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Study: Custody decisions in and out of Ohio favor heterosexuals

Will Ohio join 17 other states by approving gay marriage this year? Reuters recently reported the issue could be up for a vote as soon as this fall, if enough signatures are gathered to propose a state constitutional amendment. Gay marriage and the recognition of legal gay marriages performed outside the state currently are outlawed.

Legislation and, therefore, judges' rulings often lag behind changes in the way society thinks. For example, 62 percent of Ohio voters agreed same-sex marriage should be banned a decade ago. According to a February Quinnipiac survey, half of 1,370 registered state voters now favor gay marriage.

A judge recently ruled Ohio must acknowledge legal marriages of same-sex couples, although the case remains caught up in appeal. In the meantime, same sex custody litigation for Columbus couples revolves around laws that do not include gay rights. The findings of a newly-published Drexel University study may be no surprise – courts choose heterosexual parents over gay parents in custody cases.

The Drexel review found a disparity between gay parenting research and court decisions about same-sex custody matters. While gay couples' parenting skills have been shown to match those of their heterosexual counterparts, a parent's sexual orientation still factors into judges' rulings. Being gay is a disadvantage in a parental rights dispute, when the other parent is heterosexual.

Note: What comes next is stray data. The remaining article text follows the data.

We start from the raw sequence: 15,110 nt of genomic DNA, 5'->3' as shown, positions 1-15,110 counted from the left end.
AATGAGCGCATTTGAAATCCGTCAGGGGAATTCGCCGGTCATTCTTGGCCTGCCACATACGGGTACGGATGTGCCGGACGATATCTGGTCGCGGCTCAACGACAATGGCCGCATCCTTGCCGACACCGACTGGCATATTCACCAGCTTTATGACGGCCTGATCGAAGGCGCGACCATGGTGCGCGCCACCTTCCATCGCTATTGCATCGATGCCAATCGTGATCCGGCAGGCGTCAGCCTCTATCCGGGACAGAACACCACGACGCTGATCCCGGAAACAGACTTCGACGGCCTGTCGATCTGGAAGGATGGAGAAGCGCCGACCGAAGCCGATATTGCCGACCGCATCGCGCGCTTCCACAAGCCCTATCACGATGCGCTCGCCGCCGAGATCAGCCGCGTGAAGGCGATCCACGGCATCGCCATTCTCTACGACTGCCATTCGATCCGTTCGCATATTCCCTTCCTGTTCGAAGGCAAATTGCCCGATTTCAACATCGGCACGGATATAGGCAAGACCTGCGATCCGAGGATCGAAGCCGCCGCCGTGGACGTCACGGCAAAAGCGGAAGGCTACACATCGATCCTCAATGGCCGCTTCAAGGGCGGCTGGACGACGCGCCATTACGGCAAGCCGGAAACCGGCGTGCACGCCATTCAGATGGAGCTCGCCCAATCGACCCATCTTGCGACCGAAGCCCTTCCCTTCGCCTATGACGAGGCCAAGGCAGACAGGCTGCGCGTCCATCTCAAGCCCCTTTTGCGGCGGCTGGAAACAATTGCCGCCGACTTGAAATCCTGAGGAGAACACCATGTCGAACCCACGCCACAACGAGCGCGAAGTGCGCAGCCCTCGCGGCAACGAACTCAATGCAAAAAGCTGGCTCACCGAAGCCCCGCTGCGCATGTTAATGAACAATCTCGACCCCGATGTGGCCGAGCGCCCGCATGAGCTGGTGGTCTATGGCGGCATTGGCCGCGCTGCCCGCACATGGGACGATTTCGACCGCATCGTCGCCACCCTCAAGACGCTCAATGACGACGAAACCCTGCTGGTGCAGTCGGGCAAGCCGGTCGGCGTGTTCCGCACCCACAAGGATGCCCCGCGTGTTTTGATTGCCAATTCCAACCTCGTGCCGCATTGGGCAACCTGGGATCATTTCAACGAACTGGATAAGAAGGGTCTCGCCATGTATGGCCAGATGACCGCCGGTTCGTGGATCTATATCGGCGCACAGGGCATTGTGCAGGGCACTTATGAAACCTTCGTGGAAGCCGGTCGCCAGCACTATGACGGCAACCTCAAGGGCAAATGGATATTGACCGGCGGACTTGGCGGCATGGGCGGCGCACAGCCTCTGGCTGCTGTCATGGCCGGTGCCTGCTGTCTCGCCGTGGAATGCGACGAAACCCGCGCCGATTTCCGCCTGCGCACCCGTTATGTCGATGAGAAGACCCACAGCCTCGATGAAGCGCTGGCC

Gay parents, in and out of states where same-sex marriage is forbidden, wrangle over child custody and visitation privileges through genetic and legal links to children. Non-biological gay parents and those without adoption rights can be excluded entirely from a child's life. The university review suggests lawmakers and courts take into account the effects rulings like these have on children, a family court's foremost consideration.

Married, unmarried, separated and divorced same-sex couples may not be clear about parenting rights in Ohio. Many gay parents seek legal advice, even when custody is not in dispute.

Source: Drexel Now, "In Child Custody Disputes, LGBT Parents Face Bias in the Courts, New Drexel Review Finds" No author given, Apr. 14, 2014

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